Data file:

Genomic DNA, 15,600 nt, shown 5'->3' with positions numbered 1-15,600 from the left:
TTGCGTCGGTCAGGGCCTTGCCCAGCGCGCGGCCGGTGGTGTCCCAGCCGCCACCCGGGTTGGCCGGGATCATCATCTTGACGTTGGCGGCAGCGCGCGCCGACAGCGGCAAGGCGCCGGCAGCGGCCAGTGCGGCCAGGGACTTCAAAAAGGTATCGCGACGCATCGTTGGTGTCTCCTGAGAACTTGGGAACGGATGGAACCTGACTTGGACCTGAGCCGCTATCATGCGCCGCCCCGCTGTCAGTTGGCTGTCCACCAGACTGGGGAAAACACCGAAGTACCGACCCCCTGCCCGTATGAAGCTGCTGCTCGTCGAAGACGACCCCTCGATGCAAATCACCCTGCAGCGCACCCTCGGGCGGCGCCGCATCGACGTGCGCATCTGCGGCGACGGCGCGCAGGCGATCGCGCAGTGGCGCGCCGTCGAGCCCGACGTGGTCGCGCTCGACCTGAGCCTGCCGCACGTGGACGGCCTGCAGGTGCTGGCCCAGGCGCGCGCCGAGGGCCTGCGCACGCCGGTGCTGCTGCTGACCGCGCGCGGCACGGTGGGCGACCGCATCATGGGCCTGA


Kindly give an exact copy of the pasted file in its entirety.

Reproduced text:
Genomic DNA, 15,600 nt, shown 5'->3' with positions numbered 1-15,600 from the left:
TTGCGTCGGTCAGGGCCTTGCCCAGCGCGCGGCCGGTGGTGTCCCAGCCGCCACCCGGGTTGGCCGGGATCATCATCTTGACGTTGGCGGCAGCGCGCGCCGACAGCGGCAAGGCGCCGGCAGCGGCCAGTGCGGCCAGGGACTTCAAAAAGGTATCGCGACGCATCGTTGGTGTCTCCTGAGAACTTGGGAACGGATGGAACCTGACTTGGACCTGAGCCGCTATCATGCGCCGCCCCGCTGTCAGTTGGCTGTCCACCAGACTGGGGAAAACACCGAAGTACCGACCCCCTGCCCGTATGAAGCTGCTGCTCGTCGAAGACGACCCCTCGATGCAAATCACCCTGCAGCGCACCCTCGGGCGGCGCCGCATCGACGTGCGCATCTGCGGCGACGGCGCGCAGGCGATCGCGCAGTGGCGCGCCGTCGAGCCCGACGTGGTCGCGCTCGACCTGAGCCTGCCGCACGTGGACGGCCTGCAGGTGCTGGCCCAGGCGCGCGCCGAGGGCCTGCGCACGCCGGTGCTGCTGCTGACCGCGCGCGGCACGGTGGGCGACCGCATCATGGGCCTGA